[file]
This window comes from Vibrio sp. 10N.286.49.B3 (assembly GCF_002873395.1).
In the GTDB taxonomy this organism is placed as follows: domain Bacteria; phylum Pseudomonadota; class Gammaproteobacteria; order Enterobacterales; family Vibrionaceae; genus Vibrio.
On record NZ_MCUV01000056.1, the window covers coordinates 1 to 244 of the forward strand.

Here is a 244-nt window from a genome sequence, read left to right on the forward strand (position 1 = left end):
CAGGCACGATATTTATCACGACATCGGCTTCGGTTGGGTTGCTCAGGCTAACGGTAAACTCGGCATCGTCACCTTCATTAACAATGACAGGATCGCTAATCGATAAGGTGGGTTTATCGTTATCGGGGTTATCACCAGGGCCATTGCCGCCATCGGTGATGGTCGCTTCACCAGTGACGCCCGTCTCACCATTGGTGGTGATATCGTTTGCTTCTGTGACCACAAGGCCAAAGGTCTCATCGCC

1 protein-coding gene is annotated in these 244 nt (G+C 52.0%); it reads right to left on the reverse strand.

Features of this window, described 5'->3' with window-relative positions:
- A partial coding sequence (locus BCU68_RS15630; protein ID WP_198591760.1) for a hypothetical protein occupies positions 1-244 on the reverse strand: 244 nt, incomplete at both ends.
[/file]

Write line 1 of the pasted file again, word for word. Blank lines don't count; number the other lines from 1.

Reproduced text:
This window comes from Vibrio sp. 10N.286.49.B3 (assembly GCF_002873395.1).